Thursday, March 22, 2007

Intro to the "Barn"

The other day a casual acquaintance happened to say, "Let me know if you want a hand sometime," and I was quick-witted enough (and, finally, organized enough) to reply, "Great, how about Thursday at 9:00?"

So this morning she came, and we spent a little time just wandering around, talking, finishing up chores and looking at several projects that we could work on. Then some more visitors came, and we were back to step 1: Look at the lambs awhile/talk/wander around. Which was fun, but delayed our start.

During the night's rain, about 50 gallons of water had collected in a pool in the tarp that serves as a temporary roof over the end of the "barn". That translates to about 400 lbs. hanging 6' above the ground, supported mainly by baling twine...and the tarp. Don't know the bursting strength of the tarp, don't really want to have to know....

For those who haven't been to the farm, I should explain the barn. Conceptually, it's a lot like a hoop-style greenhouse with walls, built of salvaged arches from a quonset hut and (prior to the summer I started my sabbatical, when a storm collapsed the cover and the arch that had previously collapsed and been replaced with plastic pipe) covered with recycled greenhouse plastic. The plastic was never replaced during my absence, and now that the weather's warmer it's a project I really need to tackle.

The really big on-going issue with the barn has been water ponding on the roof. It starts with a shallow pool, which catches a little water...the weight of the water pulls any slack out of the plastic/tarp, which can hold more water. The weight of the additional water manages to pull in more slack, which holds more water, which pulls in more slack....until it stops raining, the water is drained, or something collapses. I know several Lawrence Sustainability Network (LSN) members who are interested in catchment systems for rainwater, but trust me, this is NOT a good design no matter how effective it appears at times!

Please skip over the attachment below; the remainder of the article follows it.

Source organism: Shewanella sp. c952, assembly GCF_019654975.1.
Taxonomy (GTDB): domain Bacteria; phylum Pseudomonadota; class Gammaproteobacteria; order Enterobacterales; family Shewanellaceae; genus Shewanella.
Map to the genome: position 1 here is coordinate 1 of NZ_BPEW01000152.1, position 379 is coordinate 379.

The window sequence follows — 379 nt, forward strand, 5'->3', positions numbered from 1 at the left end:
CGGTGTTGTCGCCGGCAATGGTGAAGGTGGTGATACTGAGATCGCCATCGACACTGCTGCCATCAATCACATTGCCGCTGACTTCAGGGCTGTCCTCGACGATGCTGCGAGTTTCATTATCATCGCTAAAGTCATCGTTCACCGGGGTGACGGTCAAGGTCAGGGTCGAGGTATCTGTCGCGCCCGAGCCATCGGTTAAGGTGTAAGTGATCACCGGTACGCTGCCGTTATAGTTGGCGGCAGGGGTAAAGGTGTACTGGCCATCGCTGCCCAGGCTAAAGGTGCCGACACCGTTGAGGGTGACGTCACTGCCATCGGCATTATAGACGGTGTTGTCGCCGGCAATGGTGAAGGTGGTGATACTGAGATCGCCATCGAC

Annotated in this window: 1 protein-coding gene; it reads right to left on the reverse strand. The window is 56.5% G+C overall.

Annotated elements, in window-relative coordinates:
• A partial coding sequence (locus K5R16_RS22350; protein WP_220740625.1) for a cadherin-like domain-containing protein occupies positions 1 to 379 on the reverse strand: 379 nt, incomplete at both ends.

Re-engineering the purlins that help align the arches is the real solution, and I think I've got a plan, but it will take some preparation. Meanwhile, I've developed a very efficient way of starting a siphon to empty these ponds when they occur. So, just in case you ever need to start a siphon on a large scale:

I have two garden hoses, connected together with 2 "y" fittings, one attached to the other. One hose end is connected to the hydrant, the other is placed in the bottom of the aerial pond.

Step 1: Both unconnected branches of the "y" fittings are CLOSED, and the other branches of the "y" fittings are open. I turn on the hydrant, and water runs into the pond. I listen for the air bubbles to stop, then I know that the hose is full of water.

Step 2: I open the valve on the "y" fitting closest to the pond. This lets water come, my helper said something that reminded me to put a barrel under the hose and catch the rainwater for use later, which is how I know there was about 50 gallons.

Step 3: I close the valve on the "y" fitting closest to the hydrant. This shuts off the water flow from the hydrant, and then the water coming from the unconnected, open "y" fitting closest to the pond is the rainwater from the pond.

We made some good progress on the overall barn repairs, clearing saplings and stored materials away from the north side of the barn to have working space; replacing the missing arch with plastic pipe; and measuring and refolding the piece of recycled greenhouse plastic that a friend gave me to use as a cover, so that it is ready to "pull". There's a little more prep work, a little more clearing away of stuff, a few more structural repairs, and then soon the barn will have a new temporary roof. The plan is that the temporary roof will give me protected workspace so that I can do further improvements by halogen light after work, or on rainy days.

After my helper left, I planted two more garden beds: one of spinach, and one of tat soi (an Asian green that's good in salads or stir-fry) and salad turnips. This is one of the few times I've ever found that my soil was wet enough to clump on the tire of the Wheel Hoe, and even not responding well to the 7-Row Furrower. But I managed, and I know I haven't done much harm to the soil because my method disturbs it so little. The intersting, inexplicable thing was that only the second bed was in this wet condition...the first bed, right next to it, was in perfect condition. I'm baffled. I raked off the next bed and left it uncovered for the night, to plant in the morning. Normally I would not leave a bed uncovered, but if it's as wet as the second bed today was, I want it to dry out a bit. And maybe I'll have time to do it AND another bed in the morning.

And...the first lettuce and peas are up! looked and sounded like the grackles were eating every last oat seed. NOT a quiet day at the farm, with so many grackles around!

And...the mosquitos are out!

No comments: